To gain insight into the role of the var intron in var gene transcription regulation, we targeted the intron of the upsE var2csa gene in the P. falciparum 3D7 strain. Among the approximately 60 var genes found in the genomes of various P. falciparum isolates, var2csa is well conserved and is present even in the genome of the non-human primate parasite P. reichenowi (27). The expression of this particular var gene has been strongly implicated in the pathogenesis of placental malaria, as the resultant PfEMP1 protein binds strongly to CSA expressed on placental syncytiotrophoblasts (28,–30). As the var2csa gene is unique and clinically relevant, it was ideal for our study because it was easily targeted by CRISPR/Cas9 and several useful reagents are available for studying its expression. However, the findings of our study might not necessarily apply to all subtypes of the var genes.
The var2csa gene is located in the subtelomeric region of chromosome 12 and consists of an 8,004-bp exon I, an 847-bp intron, and a 1,167-bp exon II (Fig. 1A, green, orange, and blue, respectively). We completely deleted the endogenous var2csa intron using the CRISPR/Cas9 genome-editing system recently described in reference 26. Cells were cotransfected with the pUF1_Cas9 and pL7_var2csa_IntKO plasmids (Fig. 1A). The Cas9 endonuclease was directed to the extreme 3′ end of exon I by a highly specific single guide RNA (sgRNA) designed with the newly developed Protospacer software (31). The resultant DNA double-strand break was repaired via homologous recombination with the intron knockout DNA construct provided on the pL7 plasmid. This construct consists of 500 bp of the 3′ end of exon I immediately upstream of the intron (Fig. 1A, homology region 1 in green) fused in frame to 500 bp of the 5′ end of exon II immediately downstream of the intron (Fig. 1A, homology region 2 in blue). The protospacer adjacent motif (PAM) sequence targeted by the sgRNA/Cas9 was mutated in the knockout construct to prevent further Cas9 endonuclease activity while conserving amino acid sequence (Fig. 1A, red star).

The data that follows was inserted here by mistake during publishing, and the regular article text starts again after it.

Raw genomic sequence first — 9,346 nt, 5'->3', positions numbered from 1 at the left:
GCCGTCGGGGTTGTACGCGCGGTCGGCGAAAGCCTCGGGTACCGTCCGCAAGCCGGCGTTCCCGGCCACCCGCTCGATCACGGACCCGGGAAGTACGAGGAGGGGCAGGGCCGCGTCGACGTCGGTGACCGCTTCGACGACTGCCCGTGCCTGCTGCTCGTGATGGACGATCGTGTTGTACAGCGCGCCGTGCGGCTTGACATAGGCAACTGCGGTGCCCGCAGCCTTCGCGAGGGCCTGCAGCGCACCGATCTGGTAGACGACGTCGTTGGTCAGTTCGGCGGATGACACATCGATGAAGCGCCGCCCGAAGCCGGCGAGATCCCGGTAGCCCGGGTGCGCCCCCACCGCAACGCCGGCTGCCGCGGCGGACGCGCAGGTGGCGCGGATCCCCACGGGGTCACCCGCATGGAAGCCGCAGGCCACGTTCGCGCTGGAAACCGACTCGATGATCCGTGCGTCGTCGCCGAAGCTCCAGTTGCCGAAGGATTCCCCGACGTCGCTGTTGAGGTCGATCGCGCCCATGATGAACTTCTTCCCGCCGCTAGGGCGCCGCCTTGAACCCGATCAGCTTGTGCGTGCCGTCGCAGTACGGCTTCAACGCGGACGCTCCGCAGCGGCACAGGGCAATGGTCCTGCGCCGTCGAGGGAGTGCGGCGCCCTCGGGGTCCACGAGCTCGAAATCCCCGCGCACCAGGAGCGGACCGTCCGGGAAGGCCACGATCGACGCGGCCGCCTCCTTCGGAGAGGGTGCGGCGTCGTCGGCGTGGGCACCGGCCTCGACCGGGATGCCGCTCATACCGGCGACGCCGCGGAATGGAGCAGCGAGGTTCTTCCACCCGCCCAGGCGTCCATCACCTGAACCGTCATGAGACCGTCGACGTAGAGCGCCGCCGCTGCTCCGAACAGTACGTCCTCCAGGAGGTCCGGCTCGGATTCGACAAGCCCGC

The result of the CRISPR/Cas9 process was an intronless var2csa gene: exon I fused in frame to exon II without the use of drug-selectable markers at the endogenous locus (Fig. 1A). After subcloning of the transfectants was performed, genomic DNA was prepared and the absence of the var2csa intron was confirmed with PCR and next-generation sequencing (Fig. 1A and andB,B, respectively). Curiously, the vast majority of clones contained an unintended mutation in which endogenous DNA between the end of homology region 2 and the telomere was lost, leading to truncation of exon II (Fig. 1B, red). The sequencing data also revealed that in these telomere mutants, the Cas9-induced double-strand break resulted in chromosome breakage and repair with telomere repeats, a repair mechanism that has also been reported for spontaneous chromosome breakage in in vitro culture (32). While unexpected, the intronless var2csa telomere mutant clone served as a useful control for experiments discussed below. In the end, through genomic sequencing, we identified six clones from two independent transfections with correctly edited genomes. Representative genomic sequencing data are shown for clone A (Fig. 1B, green).
The var intron has been implicated in both silencing and activation of var gene transcription (reviewed in reference 7). To determine if the var2csa gene is transcribed in the absence of the intron, RNA was harvested from a highly synchronous 3D7 wild-type (WT) bulk culture, three var2csa intronless clones, and one var2csa intronless telomere mutant clone at 12 h post infection (hpi), a time when var genes are highly transcribed. Stranded RNA sequencing was performed using poly(A)-enriched RNA, confirming that mRNA containing exon I and exon II, but not the intron, is produced in WT and var2csa intronless mutant clones A, B, and C (Fig. 1C, WT in black and intron knockout [KO] mutant clone A in green). The intronless telomere mutant clone also transcribes var2csa but lacks all endogenous RNA sequence downstream of homology region II (Fig. 1C, in red).